daleg at elemental.org
Tue Mar 2 13:53:21 PST 2004
On Mon, 1 Mar 2004, oddsock wrote:
> Additionally, smaller broadcasters (with not as much momentum as DI for
> instance) can also deal with costs by <plug> using open-source software
> such as icecast, coupled with patent/royalty-free codecs like vorbis which
> provide great sounding streams at half the bandwidth requirements of
All very true points (and that goes for the parts of your email I did not
quote here as well)
But Ogg Vorbis, for all it's quality and capabilities, is going to
continue to be limited to a comparatively small following of people.
Lets not forget that many of our listeners are not as technically inclined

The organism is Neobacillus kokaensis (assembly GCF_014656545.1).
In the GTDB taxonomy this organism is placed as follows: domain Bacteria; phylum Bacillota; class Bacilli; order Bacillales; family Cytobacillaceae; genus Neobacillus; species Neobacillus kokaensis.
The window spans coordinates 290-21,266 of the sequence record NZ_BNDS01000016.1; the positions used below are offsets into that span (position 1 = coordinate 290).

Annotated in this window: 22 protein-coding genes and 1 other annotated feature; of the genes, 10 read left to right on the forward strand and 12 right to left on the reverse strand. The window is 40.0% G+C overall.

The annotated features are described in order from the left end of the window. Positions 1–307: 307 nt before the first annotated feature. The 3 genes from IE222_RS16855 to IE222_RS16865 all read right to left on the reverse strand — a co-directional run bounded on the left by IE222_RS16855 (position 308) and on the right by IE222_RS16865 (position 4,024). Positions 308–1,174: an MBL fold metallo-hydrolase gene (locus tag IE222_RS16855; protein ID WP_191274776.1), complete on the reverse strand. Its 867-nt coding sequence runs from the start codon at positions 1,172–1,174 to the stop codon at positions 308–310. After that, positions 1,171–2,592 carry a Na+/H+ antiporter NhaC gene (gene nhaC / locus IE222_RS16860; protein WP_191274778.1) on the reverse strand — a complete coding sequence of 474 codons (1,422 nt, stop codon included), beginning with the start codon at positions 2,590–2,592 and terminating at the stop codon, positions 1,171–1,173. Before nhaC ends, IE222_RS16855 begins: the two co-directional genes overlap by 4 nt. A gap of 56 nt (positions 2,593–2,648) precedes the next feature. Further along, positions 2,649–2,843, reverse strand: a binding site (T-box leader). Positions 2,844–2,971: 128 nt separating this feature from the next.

as we'd like them to be. Many will look at you like you have five heads if
you ask them if they know what a "codec" is. Grandma just wants to go to
her NPR webcast station, click [>] and hear something. Confront her with
a "Unknown MIME Type: audio/ogg" message and she'll likely not realize
that she needs to download a plugin for whatever player she's happening
to use, which would likely what ever came as a part of the OS on the
computer she bought from Dell or HP. Worst case is that she decides it's
not worth the trouble and picks up her knitting. That's one less listener
for the webcaster.
My point in this is that Ogg Vorbis needs a long-overdue shot in the arm
in terms of marketting. That is, marketting to the people who supply the
popular media apps... Apple and iTunes. Microsoft Media Player. Audion.
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